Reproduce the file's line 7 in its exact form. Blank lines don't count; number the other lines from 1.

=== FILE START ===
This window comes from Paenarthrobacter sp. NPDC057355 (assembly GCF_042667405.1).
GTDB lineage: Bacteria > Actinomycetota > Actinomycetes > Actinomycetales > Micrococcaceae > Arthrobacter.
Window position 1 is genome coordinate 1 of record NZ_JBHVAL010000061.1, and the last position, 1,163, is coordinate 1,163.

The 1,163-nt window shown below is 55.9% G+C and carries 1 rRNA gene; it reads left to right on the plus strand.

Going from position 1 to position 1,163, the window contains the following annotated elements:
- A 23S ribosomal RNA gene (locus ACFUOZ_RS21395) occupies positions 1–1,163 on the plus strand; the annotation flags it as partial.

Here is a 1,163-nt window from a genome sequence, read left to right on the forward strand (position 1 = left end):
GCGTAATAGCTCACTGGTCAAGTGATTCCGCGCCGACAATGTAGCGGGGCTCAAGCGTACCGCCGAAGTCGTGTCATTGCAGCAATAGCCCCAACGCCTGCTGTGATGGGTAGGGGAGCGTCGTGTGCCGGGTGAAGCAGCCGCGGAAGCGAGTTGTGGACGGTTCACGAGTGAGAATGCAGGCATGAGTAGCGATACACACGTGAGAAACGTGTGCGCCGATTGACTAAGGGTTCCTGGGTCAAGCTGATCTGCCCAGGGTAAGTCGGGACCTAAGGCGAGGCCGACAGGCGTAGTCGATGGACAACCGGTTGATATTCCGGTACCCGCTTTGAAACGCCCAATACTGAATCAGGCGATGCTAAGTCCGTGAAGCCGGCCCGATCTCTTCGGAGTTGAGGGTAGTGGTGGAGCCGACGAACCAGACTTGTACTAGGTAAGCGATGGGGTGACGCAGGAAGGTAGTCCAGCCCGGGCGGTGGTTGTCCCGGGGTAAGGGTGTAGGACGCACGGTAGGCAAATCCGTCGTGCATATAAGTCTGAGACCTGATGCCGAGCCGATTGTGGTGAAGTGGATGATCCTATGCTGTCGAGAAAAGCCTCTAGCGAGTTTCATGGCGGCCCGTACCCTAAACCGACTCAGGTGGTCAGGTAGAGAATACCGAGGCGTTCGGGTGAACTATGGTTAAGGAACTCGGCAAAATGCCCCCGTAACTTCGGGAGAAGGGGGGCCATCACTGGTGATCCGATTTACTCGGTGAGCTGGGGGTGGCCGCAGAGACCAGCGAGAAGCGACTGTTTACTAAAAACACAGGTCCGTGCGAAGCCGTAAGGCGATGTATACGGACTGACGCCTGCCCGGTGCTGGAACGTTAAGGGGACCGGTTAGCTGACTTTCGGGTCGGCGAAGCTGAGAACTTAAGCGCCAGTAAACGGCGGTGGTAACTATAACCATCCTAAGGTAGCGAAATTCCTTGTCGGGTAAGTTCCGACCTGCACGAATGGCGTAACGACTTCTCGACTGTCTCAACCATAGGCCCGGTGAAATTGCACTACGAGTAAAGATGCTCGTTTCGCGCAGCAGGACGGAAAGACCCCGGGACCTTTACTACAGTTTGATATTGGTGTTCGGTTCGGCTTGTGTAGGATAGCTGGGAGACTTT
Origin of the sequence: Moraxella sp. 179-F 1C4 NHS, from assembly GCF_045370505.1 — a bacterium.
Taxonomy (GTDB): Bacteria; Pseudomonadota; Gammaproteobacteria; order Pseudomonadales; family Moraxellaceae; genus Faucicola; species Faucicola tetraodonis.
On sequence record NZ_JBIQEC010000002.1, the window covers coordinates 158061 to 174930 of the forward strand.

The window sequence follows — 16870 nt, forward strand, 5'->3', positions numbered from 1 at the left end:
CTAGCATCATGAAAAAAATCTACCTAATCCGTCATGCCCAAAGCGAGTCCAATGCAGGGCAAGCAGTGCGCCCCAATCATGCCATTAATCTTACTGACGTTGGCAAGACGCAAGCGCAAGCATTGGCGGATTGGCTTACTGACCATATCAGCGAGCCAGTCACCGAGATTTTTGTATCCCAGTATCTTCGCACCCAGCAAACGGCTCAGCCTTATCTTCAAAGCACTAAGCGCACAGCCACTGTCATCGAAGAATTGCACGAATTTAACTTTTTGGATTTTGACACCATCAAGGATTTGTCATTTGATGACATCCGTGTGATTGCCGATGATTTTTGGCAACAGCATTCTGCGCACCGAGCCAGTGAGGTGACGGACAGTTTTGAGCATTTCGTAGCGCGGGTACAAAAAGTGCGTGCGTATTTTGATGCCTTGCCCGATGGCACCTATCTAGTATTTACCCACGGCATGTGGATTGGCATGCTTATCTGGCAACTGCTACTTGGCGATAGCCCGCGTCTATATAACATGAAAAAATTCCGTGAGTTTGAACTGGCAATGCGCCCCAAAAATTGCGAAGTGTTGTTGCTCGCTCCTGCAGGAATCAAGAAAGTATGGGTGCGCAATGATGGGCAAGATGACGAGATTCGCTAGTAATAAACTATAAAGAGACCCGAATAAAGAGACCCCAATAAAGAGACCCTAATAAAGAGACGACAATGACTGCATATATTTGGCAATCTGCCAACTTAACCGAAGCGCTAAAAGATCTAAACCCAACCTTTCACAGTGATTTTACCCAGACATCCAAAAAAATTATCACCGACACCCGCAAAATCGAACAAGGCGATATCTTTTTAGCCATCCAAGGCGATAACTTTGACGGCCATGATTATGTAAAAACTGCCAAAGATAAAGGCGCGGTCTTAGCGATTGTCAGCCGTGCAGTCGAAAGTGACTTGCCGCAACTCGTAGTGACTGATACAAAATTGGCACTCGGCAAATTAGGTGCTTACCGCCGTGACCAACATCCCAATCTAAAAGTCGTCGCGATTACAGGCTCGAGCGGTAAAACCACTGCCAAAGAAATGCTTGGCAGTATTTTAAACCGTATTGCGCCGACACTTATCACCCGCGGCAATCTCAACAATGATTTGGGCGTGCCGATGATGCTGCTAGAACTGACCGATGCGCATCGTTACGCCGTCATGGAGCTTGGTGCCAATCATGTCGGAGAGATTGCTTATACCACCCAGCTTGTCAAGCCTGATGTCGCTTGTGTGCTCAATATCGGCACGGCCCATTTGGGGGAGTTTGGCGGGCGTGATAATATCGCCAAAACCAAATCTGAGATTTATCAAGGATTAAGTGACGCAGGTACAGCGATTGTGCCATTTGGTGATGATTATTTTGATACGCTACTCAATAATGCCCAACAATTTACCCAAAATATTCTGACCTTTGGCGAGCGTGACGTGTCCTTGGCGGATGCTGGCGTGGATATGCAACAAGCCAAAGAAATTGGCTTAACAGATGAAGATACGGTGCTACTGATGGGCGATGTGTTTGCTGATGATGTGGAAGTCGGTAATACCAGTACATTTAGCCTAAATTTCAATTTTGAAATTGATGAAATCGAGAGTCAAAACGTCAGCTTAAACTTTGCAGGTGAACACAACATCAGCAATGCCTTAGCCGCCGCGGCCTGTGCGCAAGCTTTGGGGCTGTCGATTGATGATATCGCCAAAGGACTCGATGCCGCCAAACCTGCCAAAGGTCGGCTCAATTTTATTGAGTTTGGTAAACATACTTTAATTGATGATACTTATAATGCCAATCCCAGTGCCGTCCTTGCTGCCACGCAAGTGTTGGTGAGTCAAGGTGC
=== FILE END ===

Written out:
Here is a 1,163-nt window from a genome sequence, read left to right on the forward strand (position 1 = left end):